simmel and durkheim on anomie

In my undergraduate social theory class, I teach a little bit of Durkhem’s The Division of Labor and Simmel’s essay on the problem of modern culture, as anthologized in the Levine volume. Last week , multiple students asked: How are Simmel and Durkheim’s criticism’s of modernity different?

I had to admit that they formulated very similar criticisms: modern society was dysfuntional because we are disconnected. However, Durkheim and Simmel had very different proximate causes for modernity’s problems. Simmel was not quite obsessed with the development of capitalism as a root problem, while Durkheim, and other classical theorists, definitely though that the capitalist division of labor was the fundamental issue in modernity.

The Simmel take on capitalism was always a bit conflicted. Yes, he could  be extremely critical. When I took an undergraduate theory course, he was presented as a sort of Marxist. The city was the nexus of capitalism, and they city depersonalized you. But if you read Philosophy of Money in its entirety, you’d see he also had a number of very positive things to say about modern economic institutions. So it’s not just a case of anti-capitalist critique.

That leads me to my main point about Simmel’s view of modernity. I think ultimately it’s a cultural argument. The formlessness of modern life, his terminology for anomie, was less about social differentiation (i.e., the capitalist way of organizing work) and more about the lack of values that provided order for the spirit. Individualism, which is not logically connected with modern capitalism, was the culprit. Anomie reflects a shift in culture, not just a technical development.

So, theory heads, did I get this one right?


Written by fabiorojas

November 8, 2010 at 1:03 am

7 Responses

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  1. I think the key to Simmel is the way his style reflects his love of duality: he will almost always seek out the apparent contradiction in some situation, form or circumstance, and then proceed to turn it this way and that, such that just when you think you’re seeing him complete his critique, he twists it again. In the case of anomie, “The Metropolis and Mental Life” presents an image of the urbanite as an all-round asshole: calculating, withdrawn, jaded, blasé, unable to focus — all in contrast to the rube from the sticks. But then he immediately says something like “Of course, this form of life allows grants individuals a variety and volume of freedom that has no analogy in any other circumstances”. So urban life isn’t so bad, after all.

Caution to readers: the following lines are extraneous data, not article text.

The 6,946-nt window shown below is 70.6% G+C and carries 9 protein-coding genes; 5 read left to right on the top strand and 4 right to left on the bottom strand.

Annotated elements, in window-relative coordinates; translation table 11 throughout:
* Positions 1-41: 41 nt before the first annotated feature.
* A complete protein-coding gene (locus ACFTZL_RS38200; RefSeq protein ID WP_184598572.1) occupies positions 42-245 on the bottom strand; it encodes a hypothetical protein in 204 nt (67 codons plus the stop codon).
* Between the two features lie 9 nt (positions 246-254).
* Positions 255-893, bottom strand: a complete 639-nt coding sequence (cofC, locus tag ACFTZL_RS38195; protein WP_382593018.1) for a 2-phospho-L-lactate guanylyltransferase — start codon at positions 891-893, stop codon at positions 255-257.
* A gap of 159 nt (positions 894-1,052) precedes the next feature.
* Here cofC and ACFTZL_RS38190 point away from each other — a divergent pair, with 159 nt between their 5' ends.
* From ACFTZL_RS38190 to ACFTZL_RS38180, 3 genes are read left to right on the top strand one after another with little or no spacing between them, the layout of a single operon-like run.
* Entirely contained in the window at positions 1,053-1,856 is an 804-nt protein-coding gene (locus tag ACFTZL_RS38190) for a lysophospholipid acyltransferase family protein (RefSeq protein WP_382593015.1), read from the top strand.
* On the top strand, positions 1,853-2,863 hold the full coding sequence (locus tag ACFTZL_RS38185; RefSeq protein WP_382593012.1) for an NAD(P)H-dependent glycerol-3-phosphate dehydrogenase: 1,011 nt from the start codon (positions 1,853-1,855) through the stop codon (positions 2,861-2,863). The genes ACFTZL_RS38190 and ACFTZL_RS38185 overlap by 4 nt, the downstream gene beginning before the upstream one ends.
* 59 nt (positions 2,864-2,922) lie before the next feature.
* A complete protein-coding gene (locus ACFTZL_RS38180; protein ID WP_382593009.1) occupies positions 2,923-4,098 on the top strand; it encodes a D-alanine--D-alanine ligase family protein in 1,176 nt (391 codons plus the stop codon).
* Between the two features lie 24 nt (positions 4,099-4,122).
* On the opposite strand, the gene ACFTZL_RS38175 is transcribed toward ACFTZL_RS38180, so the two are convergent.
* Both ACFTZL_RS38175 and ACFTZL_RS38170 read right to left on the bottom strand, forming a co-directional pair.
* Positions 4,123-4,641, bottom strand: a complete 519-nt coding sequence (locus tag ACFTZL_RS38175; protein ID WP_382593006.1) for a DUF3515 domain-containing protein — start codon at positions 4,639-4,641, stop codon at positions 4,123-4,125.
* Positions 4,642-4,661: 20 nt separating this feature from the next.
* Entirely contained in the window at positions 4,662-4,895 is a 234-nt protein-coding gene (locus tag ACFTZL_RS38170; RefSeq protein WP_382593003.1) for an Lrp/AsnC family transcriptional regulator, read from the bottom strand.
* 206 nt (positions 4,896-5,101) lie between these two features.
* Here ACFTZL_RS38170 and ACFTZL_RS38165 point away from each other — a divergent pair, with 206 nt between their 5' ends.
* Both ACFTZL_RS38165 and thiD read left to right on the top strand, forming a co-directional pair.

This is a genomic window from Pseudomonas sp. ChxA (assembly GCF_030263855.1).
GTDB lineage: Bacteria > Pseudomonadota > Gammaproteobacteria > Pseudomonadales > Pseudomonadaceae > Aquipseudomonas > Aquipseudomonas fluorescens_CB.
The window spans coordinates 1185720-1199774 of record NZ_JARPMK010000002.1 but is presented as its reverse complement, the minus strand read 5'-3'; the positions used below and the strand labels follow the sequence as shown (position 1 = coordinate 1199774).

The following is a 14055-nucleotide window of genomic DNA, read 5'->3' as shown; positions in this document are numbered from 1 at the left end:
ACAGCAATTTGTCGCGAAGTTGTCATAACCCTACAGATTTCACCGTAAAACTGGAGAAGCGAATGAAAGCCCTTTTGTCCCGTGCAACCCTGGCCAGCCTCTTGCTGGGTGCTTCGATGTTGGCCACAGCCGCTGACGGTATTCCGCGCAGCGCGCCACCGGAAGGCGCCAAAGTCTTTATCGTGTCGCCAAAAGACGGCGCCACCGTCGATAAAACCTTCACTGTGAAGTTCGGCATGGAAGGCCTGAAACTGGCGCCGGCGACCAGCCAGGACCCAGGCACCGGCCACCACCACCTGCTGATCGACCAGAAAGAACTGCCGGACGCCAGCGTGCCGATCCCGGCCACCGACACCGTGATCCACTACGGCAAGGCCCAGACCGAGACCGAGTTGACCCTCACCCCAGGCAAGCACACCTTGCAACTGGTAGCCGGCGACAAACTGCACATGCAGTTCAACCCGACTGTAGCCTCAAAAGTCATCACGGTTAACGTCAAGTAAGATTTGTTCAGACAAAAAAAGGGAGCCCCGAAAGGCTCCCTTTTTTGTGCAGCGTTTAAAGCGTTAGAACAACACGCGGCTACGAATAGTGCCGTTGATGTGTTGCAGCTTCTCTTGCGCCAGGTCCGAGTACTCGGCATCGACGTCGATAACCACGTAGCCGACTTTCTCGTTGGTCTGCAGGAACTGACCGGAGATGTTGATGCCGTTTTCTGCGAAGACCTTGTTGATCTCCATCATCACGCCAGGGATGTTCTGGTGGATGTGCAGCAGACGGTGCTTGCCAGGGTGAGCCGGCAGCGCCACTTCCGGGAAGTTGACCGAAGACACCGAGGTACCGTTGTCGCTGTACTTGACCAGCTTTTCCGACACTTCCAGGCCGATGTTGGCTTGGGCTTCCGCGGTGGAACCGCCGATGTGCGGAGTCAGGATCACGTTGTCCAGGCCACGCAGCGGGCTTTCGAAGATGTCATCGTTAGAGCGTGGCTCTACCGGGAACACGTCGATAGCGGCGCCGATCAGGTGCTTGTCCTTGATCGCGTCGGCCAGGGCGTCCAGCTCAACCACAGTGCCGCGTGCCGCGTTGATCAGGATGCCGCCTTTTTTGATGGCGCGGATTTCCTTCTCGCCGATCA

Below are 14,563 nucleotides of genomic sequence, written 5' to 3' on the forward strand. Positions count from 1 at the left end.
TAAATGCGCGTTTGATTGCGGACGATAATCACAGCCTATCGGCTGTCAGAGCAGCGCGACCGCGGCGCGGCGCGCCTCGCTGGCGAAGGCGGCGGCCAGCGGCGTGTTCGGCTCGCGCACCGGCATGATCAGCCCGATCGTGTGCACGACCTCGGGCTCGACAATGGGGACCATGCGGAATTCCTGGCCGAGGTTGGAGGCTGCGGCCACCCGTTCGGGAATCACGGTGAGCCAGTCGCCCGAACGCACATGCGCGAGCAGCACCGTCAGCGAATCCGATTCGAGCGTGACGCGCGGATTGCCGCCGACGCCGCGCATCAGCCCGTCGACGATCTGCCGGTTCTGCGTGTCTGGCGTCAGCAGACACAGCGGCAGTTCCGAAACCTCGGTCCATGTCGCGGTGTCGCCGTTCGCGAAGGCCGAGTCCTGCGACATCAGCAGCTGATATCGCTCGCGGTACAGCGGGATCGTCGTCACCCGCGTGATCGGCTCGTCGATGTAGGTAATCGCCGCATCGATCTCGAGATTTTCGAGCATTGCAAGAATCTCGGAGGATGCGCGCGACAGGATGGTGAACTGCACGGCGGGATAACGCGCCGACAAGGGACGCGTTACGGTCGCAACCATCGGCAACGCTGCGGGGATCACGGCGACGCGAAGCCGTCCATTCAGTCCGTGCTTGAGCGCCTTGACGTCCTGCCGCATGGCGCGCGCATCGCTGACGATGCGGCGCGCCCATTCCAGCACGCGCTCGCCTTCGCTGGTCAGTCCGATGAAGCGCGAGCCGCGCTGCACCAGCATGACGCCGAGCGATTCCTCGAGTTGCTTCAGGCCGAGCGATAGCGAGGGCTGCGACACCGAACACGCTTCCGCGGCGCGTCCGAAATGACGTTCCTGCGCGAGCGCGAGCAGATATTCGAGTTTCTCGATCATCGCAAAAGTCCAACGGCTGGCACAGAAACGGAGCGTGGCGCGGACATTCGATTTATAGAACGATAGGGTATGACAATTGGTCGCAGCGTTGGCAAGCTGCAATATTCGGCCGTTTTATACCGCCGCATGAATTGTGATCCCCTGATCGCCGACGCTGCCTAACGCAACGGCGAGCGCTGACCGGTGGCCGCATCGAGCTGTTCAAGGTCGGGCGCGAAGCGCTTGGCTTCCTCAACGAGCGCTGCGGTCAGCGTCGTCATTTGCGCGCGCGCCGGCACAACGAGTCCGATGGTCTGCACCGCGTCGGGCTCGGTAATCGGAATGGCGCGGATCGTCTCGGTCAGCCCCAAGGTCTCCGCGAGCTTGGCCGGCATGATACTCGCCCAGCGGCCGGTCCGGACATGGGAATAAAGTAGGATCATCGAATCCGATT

It seems to me that this characterization is very much connected to Simmel’s views on social differentiation, by the way — it’s the sheer scale of differentiation in urban settings that allows for this kind of individual experience.

    If you want to be crudely biographical about it (and why not?), think of Durkheim making his way from little Épinal in Lorraine to Paris, thus experiencing mechanical and organic solidarity, in that order. Behind “On the Division of Labor” is a man who cannot quite believe the milk will be delivered in the morning by a stranger. Simmel, by contrast, was born and raised in Berlin and was a sophisticated and cosmopolitan man who did not fear anomie in the same way.



    November 8, 2010 at 2:04 am